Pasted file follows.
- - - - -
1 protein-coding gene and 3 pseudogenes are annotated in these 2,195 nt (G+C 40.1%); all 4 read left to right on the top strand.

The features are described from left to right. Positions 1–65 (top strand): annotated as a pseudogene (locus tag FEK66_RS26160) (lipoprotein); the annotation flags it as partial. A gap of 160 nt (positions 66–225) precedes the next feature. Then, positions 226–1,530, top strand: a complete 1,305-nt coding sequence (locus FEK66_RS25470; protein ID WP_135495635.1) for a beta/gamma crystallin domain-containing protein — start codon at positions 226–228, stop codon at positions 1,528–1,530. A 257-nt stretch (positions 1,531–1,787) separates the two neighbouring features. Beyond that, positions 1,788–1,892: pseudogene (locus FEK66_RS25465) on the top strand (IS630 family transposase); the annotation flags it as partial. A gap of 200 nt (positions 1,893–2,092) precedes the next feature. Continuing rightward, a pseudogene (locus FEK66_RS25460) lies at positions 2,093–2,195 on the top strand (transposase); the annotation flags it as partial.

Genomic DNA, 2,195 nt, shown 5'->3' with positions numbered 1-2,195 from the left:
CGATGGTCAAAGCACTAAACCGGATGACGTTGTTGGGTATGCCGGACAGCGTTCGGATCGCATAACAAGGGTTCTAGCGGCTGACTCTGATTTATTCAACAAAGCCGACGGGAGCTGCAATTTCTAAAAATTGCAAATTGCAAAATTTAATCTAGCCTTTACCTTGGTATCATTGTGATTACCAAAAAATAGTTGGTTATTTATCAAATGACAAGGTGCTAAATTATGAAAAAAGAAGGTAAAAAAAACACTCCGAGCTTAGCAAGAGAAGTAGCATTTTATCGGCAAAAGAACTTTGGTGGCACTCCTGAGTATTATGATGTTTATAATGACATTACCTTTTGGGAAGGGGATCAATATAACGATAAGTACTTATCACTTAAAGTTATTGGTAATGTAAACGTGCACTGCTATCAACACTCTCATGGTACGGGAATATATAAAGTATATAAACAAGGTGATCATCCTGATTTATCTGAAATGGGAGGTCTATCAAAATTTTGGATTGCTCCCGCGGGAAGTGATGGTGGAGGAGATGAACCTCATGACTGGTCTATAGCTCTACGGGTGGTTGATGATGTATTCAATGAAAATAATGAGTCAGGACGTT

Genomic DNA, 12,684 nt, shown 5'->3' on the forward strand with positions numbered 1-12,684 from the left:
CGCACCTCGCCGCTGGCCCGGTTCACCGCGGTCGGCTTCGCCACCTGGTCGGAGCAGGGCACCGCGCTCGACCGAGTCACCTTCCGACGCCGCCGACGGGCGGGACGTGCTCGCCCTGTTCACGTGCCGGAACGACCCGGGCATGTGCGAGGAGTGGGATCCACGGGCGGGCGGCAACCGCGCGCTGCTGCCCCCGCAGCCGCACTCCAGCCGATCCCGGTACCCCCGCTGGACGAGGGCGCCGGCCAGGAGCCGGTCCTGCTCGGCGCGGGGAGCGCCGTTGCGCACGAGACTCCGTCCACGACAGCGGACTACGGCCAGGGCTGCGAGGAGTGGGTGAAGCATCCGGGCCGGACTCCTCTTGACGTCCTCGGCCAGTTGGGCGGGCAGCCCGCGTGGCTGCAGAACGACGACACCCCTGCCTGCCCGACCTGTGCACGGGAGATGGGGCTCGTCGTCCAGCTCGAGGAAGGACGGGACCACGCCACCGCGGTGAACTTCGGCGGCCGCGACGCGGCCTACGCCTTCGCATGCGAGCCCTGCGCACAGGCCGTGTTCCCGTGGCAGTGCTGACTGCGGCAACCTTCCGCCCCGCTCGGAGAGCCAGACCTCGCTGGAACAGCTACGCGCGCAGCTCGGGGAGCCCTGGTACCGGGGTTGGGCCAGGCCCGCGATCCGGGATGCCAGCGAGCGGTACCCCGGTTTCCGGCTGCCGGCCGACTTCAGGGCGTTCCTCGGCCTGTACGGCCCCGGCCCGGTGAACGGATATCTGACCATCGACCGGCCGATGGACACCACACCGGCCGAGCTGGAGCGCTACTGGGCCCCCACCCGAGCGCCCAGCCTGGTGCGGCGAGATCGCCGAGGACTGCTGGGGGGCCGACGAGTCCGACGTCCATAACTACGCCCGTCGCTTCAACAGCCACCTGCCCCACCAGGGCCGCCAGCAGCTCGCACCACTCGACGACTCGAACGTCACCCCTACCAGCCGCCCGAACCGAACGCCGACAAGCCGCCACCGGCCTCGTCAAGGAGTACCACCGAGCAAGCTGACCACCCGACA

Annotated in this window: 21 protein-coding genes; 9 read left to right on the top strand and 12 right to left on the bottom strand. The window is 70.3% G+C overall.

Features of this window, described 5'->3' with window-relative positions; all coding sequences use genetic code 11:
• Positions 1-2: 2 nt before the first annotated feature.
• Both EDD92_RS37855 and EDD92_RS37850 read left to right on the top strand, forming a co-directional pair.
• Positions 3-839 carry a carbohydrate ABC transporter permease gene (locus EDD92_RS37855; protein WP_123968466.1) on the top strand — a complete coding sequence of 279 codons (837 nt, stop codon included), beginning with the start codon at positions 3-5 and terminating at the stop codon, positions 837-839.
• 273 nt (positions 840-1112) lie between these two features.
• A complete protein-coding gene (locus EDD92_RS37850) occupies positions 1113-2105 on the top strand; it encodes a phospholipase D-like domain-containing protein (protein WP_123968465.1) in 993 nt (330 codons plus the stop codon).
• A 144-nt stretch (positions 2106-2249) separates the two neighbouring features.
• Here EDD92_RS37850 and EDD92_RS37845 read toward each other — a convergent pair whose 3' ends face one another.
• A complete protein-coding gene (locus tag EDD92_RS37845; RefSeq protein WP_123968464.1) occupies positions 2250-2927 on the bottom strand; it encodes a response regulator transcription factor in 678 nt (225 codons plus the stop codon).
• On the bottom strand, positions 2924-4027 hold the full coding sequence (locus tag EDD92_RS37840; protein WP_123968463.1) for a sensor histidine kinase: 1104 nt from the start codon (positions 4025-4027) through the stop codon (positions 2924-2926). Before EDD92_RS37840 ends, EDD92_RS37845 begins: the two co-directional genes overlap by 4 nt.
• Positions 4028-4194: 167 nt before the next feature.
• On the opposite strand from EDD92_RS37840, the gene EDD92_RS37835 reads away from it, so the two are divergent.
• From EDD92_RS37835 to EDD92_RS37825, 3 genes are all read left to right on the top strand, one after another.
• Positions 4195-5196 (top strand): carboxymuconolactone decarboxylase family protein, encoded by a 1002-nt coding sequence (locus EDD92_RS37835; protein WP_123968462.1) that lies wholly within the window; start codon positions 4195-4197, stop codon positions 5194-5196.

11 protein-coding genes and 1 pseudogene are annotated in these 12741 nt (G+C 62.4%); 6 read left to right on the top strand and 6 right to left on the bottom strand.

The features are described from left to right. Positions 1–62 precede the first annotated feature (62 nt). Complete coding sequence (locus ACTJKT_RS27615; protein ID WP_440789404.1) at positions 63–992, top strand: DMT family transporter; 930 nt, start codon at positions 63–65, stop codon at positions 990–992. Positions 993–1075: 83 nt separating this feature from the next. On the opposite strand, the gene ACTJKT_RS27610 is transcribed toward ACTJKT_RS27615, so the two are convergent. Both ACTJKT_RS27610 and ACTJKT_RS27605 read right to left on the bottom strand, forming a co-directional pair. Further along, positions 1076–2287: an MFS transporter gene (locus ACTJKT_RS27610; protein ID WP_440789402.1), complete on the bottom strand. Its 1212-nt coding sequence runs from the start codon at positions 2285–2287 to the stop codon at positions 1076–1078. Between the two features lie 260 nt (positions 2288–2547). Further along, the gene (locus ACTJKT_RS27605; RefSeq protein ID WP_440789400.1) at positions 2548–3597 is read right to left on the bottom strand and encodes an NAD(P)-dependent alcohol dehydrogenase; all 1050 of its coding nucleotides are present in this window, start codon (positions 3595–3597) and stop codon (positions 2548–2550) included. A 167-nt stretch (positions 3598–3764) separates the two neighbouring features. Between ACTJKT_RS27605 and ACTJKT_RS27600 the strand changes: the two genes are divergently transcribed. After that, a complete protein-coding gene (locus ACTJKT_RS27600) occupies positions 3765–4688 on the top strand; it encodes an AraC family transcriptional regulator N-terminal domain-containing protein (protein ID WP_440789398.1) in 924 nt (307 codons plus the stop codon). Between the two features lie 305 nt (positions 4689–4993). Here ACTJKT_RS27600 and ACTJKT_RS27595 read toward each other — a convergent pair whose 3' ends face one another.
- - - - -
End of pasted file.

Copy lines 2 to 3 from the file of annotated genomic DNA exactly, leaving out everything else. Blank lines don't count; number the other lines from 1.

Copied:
The features are described from left to right. Positions 1–65 (top strand): annotated as a pseudogene (locus tag FEK66_RS26160) (lipoprotein); the annotation flags it as partial. A gap of 160 nt (positions 66–225) precedes the next feature. Then, positions 226–1,530, top strand: a complete 1,305-nt coding sequence (locus FEK66_RS25470; protein ID WP_135495635.1) for a beta/gamma crystallin domain-containing protein — start codon at positions 226–228, stop codon at positions 1,528–1,530. A 257-nt stretch (positions 1,531–1,787) separates the two neighbouring features. Beyond that, positions 1,788–1,892: pseudogene (locus FEK66_RS25465) on the top strand (IS630 family transposase); the annotation flags it as partial. A gap of 200 nt (positions 1,893–2,092) precedes the next feature. Continuing rightward, a pseudogene (locus FEK66_RS25460) lies at positions 2,093–2,195 on the top strand (transposase); the annotation flags it as partial.

Genomic DNA, 2,195 nt, shown 5'->3' with positions numbered 1-2,195 from the left: